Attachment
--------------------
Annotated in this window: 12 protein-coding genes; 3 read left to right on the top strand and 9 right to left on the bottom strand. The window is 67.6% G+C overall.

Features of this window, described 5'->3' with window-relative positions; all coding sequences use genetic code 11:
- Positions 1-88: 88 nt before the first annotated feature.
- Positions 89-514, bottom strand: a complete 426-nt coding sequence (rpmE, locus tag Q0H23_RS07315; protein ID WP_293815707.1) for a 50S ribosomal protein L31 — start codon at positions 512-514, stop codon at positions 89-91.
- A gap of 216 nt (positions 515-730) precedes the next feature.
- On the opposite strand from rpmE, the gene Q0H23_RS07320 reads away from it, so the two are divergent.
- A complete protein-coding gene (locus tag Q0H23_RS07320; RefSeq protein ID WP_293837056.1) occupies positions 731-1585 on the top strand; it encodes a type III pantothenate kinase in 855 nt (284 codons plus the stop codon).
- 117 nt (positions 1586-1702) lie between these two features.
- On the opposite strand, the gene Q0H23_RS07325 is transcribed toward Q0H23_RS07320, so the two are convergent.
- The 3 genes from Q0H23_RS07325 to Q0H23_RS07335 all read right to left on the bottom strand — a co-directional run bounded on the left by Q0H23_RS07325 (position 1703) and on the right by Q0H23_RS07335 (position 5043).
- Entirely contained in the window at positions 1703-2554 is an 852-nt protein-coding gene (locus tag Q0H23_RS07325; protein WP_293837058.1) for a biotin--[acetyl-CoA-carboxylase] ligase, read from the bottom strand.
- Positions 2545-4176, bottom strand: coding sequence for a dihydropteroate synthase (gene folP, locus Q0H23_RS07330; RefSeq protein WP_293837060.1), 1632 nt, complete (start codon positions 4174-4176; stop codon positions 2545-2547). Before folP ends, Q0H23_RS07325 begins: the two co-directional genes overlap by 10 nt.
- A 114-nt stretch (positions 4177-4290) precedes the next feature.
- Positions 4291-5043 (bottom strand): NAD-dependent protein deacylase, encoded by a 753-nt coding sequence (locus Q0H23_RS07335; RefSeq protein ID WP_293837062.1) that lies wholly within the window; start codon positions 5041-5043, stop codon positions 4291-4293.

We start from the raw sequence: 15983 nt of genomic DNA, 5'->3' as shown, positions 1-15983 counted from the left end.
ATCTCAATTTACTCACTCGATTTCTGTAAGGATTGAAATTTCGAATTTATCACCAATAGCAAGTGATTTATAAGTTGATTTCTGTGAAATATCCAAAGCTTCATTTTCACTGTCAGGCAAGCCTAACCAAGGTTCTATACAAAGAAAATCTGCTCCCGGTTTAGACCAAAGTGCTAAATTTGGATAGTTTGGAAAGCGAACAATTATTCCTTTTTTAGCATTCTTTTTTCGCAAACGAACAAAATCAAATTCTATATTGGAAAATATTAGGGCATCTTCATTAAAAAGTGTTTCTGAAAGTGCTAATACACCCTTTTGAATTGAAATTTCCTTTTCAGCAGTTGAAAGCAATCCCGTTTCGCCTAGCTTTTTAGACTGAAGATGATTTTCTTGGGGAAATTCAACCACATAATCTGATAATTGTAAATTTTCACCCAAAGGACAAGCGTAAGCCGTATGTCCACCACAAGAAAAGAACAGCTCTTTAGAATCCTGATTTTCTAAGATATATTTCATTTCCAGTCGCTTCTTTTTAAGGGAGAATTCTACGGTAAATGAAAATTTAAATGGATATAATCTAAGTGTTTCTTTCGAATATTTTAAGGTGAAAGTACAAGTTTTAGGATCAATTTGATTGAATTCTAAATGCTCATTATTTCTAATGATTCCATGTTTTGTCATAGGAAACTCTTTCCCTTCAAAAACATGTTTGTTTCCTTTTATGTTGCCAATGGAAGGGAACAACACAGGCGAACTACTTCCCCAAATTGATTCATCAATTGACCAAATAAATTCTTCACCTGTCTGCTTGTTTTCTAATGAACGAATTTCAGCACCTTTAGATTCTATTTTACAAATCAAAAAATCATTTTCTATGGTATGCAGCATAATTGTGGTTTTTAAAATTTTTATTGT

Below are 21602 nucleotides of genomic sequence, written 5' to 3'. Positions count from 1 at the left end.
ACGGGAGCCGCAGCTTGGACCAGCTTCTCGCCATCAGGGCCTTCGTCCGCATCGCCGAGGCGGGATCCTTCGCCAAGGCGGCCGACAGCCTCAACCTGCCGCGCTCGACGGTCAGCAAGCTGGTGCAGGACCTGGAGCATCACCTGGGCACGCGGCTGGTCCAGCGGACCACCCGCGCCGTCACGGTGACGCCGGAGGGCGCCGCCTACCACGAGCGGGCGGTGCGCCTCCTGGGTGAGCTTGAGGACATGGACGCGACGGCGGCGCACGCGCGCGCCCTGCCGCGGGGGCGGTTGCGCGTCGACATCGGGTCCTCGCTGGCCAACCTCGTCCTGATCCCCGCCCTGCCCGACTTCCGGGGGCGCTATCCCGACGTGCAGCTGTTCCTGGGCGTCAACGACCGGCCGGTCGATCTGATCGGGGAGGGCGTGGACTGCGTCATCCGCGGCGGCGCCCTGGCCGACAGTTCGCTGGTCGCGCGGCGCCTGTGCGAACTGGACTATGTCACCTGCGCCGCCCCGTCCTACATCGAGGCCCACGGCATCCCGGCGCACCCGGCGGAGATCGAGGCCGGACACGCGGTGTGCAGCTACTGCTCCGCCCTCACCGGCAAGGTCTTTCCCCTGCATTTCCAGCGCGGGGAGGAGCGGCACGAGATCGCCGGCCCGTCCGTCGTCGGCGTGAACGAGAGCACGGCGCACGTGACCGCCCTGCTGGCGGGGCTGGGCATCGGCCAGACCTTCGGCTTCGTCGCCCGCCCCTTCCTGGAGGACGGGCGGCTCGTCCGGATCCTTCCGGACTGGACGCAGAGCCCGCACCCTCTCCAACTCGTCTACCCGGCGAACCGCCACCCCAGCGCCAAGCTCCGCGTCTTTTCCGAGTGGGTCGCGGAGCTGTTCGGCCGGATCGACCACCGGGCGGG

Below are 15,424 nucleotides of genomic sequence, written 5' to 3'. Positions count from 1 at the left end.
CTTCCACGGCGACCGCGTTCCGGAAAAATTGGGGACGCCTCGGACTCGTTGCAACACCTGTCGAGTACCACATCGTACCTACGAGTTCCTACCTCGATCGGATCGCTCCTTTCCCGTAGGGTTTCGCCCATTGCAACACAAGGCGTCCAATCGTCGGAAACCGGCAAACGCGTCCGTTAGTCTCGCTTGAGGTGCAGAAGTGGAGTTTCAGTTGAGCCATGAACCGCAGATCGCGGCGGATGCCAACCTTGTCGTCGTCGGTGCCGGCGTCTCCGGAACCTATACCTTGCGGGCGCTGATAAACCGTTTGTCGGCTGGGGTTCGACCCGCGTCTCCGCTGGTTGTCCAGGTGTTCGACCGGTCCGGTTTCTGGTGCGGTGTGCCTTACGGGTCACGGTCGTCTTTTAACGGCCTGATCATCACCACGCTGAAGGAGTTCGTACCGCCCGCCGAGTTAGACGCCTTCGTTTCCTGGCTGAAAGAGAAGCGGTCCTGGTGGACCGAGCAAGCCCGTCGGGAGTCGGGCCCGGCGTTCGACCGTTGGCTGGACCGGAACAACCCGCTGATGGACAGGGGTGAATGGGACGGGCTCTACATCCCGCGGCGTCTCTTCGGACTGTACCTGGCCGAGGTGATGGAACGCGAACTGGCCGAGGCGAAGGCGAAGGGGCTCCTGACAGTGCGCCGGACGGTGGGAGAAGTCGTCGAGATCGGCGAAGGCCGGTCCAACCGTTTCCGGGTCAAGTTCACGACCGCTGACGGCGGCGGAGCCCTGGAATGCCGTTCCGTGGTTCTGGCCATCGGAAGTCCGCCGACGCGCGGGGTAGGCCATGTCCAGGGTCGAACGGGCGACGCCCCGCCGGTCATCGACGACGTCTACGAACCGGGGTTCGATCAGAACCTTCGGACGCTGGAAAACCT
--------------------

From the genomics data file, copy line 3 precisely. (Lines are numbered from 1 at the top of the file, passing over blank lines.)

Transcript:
- Positions 1-88: 88 nt before the first annotated feature.